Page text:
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(NEW YORK) — The White House said Wednesday it wants protecting democracy — not conspiracy theories — to be a key message heading into the general election, mentioning the recent conspiracy that alleged Taylor Swift was part of a psyop plot to help President Joe Biden win reelection.

Asked about the Taylor Swift conspiracy during the White House press briefing, press secretary Karine Jean-Pierre said the White House is “always going to be concerned” about these types of conspiracy theories and the impact they can have, mentioning some voters’ belief that the 2020 election was stolen, which ultimately led to the Jan. 6 attacks at the U.S. Capitol.

“We have a concern about our democracy and where it’s going and protecting our democracy,” White House press secretary Karine Jean-Pierre said.

Ahead of the Super Bowl, some Republicans circulated a baseless conspiracy that Swift — along with her boyfriend, Kansas City Chiefs star Travis Kelce — were part of a scheme to rig the Super Bowl and use the moment to endorse President Joe Biden in the 2024 contest. While the Chiefs did win the big game, neither Swift nor Kelce made a political endorsement.

“The Taylor Swift conspiracy, that’s for others to speak to. I’m not going to speak to that from here,” Jean-Pierre said.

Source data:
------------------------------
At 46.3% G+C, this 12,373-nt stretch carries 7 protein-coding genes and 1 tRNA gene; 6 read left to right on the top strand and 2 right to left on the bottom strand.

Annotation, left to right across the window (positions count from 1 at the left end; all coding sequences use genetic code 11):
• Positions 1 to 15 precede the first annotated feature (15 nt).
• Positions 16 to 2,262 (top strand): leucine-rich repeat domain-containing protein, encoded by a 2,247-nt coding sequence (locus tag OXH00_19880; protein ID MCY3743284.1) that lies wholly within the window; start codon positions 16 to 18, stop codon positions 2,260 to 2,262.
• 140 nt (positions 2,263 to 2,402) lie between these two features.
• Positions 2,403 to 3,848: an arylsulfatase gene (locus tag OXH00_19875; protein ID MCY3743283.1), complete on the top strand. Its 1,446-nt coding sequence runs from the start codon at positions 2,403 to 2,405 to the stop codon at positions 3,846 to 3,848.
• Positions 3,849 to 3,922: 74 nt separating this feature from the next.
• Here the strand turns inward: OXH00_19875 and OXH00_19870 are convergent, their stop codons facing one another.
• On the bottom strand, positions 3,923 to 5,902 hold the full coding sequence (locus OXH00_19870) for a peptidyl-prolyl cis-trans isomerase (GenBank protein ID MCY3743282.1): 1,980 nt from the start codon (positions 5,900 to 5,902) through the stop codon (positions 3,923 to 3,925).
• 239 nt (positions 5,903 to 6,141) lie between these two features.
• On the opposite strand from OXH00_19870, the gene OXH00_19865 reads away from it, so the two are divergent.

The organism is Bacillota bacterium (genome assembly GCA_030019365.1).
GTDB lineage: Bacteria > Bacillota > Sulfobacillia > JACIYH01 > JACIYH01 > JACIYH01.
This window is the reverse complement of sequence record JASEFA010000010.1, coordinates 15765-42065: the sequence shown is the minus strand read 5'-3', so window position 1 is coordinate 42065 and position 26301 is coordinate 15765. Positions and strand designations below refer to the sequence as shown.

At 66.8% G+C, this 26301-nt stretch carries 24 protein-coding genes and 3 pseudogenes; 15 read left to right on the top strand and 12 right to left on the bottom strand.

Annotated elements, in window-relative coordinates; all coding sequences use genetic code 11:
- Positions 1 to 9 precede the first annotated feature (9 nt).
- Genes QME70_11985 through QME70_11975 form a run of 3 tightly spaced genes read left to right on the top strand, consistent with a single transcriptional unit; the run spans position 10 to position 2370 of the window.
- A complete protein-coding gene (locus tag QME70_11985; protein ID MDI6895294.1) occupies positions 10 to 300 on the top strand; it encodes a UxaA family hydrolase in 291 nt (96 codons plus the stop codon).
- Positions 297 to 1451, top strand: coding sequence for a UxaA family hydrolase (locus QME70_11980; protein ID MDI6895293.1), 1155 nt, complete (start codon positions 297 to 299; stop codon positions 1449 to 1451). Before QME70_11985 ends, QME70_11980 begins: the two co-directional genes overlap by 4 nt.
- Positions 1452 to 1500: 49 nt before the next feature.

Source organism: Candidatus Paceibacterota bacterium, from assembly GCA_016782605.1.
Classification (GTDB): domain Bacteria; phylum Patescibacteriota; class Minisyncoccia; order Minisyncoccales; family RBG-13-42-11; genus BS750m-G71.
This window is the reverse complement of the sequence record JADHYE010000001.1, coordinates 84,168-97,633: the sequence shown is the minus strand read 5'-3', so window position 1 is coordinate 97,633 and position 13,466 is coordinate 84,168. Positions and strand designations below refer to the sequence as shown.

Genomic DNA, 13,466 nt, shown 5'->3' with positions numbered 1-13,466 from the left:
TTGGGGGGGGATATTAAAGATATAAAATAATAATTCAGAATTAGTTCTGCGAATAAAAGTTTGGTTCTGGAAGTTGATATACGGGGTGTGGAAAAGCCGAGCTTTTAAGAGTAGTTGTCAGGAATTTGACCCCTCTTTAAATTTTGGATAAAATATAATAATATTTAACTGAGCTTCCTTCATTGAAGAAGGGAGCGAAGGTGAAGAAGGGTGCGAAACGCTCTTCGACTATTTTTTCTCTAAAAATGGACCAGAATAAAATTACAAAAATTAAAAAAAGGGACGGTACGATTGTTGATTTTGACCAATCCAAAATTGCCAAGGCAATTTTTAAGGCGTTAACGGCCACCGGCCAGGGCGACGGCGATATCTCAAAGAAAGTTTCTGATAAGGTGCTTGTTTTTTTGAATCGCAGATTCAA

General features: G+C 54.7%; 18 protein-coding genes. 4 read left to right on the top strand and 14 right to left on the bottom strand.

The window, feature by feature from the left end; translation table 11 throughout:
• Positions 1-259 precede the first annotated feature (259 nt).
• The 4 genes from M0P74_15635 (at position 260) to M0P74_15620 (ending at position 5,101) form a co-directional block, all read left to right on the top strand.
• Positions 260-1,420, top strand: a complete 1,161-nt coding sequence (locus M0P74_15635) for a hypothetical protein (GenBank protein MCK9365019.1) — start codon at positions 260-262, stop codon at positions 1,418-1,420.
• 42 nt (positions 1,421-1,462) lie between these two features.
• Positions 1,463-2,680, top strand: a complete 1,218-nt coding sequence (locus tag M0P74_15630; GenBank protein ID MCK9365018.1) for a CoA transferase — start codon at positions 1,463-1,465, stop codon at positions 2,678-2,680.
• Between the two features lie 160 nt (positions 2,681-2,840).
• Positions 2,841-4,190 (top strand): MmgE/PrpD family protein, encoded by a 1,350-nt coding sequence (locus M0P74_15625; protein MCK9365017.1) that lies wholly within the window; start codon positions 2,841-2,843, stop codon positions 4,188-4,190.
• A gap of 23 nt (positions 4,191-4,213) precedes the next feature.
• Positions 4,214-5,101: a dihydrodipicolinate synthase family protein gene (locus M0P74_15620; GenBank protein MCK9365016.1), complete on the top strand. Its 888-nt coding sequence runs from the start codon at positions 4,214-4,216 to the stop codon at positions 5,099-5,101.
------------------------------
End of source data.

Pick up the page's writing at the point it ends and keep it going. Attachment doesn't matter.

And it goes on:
This comes as a new national Monmouth University poll found that just under one in five Americans think that Swift is tied to an undercover government plot to help Biden win the 2024 election.

The poll, which was conducted from Feb. 8 to Feb. 12, called 902 U.S. adults to ask their thoughts on the pop star. Among the questions asked was, “Do you think that a covert government effort for Taylor Swift to help Joe Biden win the presidential election actually exists?”

Eighteen percent of respondents said they believe such a conspiracy involving Swift exists; 73% said that it does not exist. Nine percent said they didn’t know.

“The supposed Taylor Swift PsyOp conspiracy has legs among a decent number of Trump supporters. Even many who hadn’t heard about it before we polled them accept the idea as credible,” said Patrick Murray, director of the independent Monmouth University Polling Institute, in a release about the poll’s findings.

The poll also found that 68% of those Americans support Swift’s get-out-the-vote efforts among her fans. Twenty-five percent disapprove of those moves while 7% don’t know what to think of them.

Last year, Swift posted on her Instagram story urging her fans to register to vote. That led to a more than 35,000 bump in registrations and record-breaking traffic on the website, the group’s CEO said.

The majority of Americans — 65% — said in the poll that they are not fans of Swift. Just 22% said they are fans and 6% said they are “Swifties” or super fans.

The polls has a margin of error of +/- 4.1 percentage points.

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